South African regulator the Financial Sector Conduct Authority recently issued its second crypto “health warning” after it noticed increased reports of crypto-related losses suffered “in the past three months.” In the warning, the regulator reminds investors that since cryptocurrencies are “not regulated by the authority or any other body,” there will be no legal recourse “if something goes wrong.”
Unregulated Firms and Promises of High Rewards
The FSCA’s second warning comes in the wake of the collapse of the Mirror Trading International (MTI), a bitcoin Ponzi scheme. As reported by Bitcoin.com News, MTI was subsequently identified as the biggest crypto scam in 2020 by a blockchain analysis firm, Chainalysis, in its annual crypto crime report.
However, in its latest warning, the South African regulator also zeroes in on scams and promises of very high rewards often made by unregulated entities. The health warning says:
The high risk already inherent in crypto assets is further being compounded by scam activity, as well as unregulated firms targeting consumers with marketing material that highlights the rewards, but not the potential downside, of investing in crypto.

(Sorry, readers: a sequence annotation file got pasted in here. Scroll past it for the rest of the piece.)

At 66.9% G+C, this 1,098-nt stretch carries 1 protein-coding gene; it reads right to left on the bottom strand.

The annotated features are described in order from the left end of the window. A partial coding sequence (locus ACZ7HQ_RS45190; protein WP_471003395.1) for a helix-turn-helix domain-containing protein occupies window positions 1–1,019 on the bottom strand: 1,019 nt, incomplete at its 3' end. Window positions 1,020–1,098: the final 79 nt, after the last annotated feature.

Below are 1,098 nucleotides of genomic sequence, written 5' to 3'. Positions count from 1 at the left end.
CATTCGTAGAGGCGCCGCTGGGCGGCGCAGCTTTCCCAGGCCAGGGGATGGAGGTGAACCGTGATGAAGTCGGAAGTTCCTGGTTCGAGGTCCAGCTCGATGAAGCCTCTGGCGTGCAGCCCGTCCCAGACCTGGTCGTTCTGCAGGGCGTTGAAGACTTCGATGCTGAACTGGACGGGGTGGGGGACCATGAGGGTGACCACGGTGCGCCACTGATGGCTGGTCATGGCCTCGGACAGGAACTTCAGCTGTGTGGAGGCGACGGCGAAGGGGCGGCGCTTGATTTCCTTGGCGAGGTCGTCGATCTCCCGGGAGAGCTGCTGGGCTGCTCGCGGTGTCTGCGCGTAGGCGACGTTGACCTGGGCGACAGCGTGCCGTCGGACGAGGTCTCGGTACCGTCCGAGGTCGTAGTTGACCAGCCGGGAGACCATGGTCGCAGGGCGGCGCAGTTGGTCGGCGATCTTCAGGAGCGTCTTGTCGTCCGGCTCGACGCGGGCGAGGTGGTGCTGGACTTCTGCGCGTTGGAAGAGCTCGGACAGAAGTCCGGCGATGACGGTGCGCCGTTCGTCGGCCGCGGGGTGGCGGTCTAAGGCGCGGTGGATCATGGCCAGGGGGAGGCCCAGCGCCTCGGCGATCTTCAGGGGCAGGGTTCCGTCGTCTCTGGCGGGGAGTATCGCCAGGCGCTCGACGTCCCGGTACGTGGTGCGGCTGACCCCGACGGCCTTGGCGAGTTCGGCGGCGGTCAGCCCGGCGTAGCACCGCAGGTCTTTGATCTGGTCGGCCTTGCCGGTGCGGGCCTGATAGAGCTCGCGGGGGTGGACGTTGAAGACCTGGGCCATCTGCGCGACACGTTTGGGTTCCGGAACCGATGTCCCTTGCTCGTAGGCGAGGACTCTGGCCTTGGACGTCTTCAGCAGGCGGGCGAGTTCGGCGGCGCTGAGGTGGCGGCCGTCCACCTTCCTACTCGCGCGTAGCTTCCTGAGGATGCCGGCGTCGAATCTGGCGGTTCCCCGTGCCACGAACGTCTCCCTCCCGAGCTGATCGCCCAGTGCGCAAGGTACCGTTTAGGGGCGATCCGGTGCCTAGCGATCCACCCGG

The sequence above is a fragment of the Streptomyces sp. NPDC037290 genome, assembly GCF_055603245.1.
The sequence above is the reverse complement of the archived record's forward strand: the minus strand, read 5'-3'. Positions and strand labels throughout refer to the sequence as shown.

Consequently, the regulator says it is now “working on finding measures to regulate certain aspects and players in the crypto asset space.” Until that happens, the FSCA is urging retirement fund trustees to remain “vigilant in their fiduciary duties before mandating investment managers to expose their fund assets to risks associated with crypto assets.”
Crypto Regulation Position Paper
Meanwhile, in the latest warning, the FCSA reveals ongoing steps by South African bodies to regulate the crypto industry. As explained in the warning document, the FCSA is part of the seven-member Intergovernmental Fintech Working Group (IFWG) that published its position paper in November 2020. The position paper lists “a variety of recommendations pertaining to the regulation of crypto assets.”
However, the regulator reiterates in its warning document that this position paper does not presently have an impact on the legal status of cryptocurrencies in that country. The FCSA states:
The draft Declaration in no way impacts the status of crypto assets in the context of other laws such as the Financial Sector Regulation Act (FSR Act) exchange control regulations, requirements under the Pension Funds Act (PFA) and Collective Investment Schemes Act (CIS Act)and so forth, nor does it attempt to regulate, legitimise or give credence to crypto-assets.
Nevertheless, the regulator says it expects a rollout of the new measures being worked on to start in “the coming months.”
What are your thoughts on the FSCA’s second health warning? Tell us what you think in the comments section below.